I’m in Krakow, Poland right now and am staying across the street from sort of school. I walked by today and heard children singing along to a song being played on the piano by their teacher. I don’t hear a lot of singing in American classrooms these days.

I became an elementary school teacher at the very end of the era when you needed to learn how to play the piano a tiny bit, teach PE, harvest meal worms and make puppets out of Pop-Tart boxes. We were explicitly talked about how if we saw educational value in playing Scrabble for three months, how to identify the educational objectives being met and write them in our plan book.

For generations, THAT was a teacher. Why do we ask so little of them today?

When I walk into classrooms, rich and poor – private and public, around the world today I see a remarkable return to whole class instruction. Gone are the projects, centers and other joyful spaces for becoming lost in one’s own learning. This sad reality may be the result of changing the definition of teaching to the delivery of curriculum and management of classrooms.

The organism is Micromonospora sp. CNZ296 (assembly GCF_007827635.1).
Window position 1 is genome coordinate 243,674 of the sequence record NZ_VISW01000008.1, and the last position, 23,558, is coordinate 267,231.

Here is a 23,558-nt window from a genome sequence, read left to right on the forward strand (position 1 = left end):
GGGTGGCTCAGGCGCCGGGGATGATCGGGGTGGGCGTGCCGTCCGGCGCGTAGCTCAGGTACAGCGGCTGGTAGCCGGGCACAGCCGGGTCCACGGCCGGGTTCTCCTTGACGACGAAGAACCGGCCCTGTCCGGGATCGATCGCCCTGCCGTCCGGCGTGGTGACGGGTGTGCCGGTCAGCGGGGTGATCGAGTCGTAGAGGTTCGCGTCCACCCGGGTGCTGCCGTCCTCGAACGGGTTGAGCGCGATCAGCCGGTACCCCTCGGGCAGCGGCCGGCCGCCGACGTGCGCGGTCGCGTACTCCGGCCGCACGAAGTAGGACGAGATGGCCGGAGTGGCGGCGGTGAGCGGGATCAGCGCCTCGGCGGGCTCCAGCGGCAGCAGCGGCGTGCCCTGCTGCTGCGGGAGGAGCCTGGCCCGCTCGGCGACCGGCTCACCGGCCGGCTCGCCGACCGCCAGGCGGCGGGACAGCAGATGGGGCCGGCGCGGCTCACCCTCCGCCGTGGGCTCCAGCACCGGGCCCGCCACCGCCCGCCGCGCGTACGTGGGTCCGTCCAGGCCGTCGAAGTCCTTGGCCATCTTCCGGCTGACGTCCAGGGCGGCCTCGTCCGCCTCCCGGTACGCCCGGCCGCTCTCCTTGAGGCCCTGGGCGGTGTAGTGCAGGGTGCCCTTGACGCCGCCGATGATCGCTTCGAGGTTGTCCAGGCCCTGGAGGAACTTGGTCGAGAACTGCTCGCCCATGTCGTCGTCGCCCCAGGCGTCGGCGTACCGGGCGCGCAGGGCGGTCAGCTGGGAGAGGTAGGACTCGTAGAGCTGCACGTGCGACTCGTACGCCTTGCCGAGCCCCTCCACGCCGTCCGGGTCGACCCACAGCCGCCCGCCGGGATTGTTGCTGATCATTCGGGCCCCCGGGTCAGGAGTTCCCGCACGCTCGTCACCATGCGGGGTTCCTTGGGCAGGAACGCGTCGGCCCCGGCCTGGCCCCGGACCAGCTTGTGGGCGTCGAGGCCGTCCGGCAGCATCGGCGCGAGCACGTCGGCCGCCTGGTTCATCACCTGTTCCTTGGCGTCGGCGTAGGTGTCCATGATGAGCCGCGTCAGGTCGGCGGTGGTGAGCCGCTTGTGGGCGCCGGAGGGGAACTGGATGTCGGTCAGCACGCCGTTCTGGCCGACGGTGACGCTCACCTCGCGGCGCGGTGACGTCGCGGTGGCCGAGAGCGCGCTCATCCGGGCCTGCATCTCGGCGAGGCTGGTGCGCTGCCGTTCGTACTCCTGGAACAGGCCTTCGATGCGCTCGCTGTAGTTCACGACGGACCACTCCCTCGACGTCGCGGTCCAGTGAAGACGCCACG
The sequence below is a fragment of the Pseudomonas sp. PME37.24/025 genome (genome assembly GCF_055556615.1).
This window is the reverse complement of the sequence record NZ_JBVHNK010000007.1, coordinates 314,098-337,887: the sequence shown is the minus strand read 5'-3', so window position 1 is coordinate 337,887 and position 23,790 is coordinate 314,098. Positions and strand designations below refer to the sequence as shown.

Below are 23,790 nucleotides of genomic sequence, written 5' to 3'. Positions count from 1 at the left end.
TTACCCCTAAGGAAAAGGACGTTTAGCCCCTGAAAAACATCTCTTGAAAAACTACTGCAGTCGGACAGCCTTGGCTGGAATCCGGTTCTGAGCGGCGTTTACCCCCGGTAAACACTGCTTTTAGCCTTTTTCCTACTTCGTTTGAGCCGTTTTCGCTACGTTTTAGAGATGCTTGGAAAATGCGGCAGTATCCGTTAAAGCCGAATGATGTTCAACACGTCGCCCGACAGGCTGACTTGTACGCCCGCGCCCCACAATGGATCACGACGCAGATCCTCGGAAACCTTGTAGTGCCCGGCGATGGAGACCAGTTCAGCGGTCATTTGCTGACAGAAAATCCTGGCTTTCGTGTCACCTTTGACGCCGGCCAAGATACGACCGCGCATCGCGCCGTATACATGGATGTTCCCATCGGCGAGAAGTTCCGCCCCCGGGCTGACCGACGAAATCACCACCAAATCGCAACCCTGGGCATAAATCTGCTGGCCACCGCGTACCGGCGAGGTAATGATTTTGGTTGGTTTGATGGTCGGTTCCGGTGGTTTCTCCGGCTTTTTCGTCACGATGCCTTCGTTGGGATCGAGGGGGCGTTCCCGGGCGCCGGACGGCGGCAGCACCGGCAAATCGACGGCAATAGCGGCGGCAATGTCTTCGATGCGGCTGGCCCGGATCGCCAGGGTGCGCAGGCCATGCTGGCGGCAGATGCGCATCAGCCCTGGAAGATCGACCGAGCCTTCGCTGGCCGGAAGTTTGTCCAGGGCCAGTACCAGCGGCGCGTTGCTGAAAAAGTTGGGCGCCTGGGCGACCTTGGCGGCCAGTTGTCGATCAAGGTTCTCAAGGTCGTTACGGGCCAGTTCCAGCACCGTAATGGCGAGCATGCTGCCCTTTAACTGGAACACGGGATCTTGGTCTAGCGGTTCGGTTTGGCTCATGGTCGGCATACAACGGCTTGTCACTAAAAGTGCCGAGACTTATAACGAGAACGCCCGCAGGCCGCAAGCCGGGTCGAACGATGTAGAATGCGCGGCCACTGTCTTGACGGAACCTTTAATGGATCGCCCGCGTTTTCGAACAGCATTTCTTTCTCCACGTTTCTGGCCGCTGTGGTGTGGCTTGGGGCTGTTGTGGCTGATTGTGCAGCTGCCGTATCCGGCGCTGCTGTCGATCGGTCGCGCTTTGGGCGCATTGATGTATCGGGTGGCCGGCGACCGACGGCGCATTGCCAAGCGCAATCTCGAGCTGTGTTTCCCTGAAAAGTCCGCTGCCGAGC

The elaborate ruse called differentiated instruction is only necessary because the curriculum is handed down to teachers on stone tablets. If the educators closest to children had the greatest voice in curricular decisions, individualization would be natural.

Gary Stager

2 thoughts on “Sometimes a blog comment needs to be a post of its own

  1. I cannot believe that you posted this today. I have been having this conversation about standardization and the killing of innovation in the classroom. So many schools focus on PROGRAMS and never bring up PEDAGOGY. The real meat of teaching is in what we believe about how students learn and how we teach in order for that to happen.
    THANK YOU!!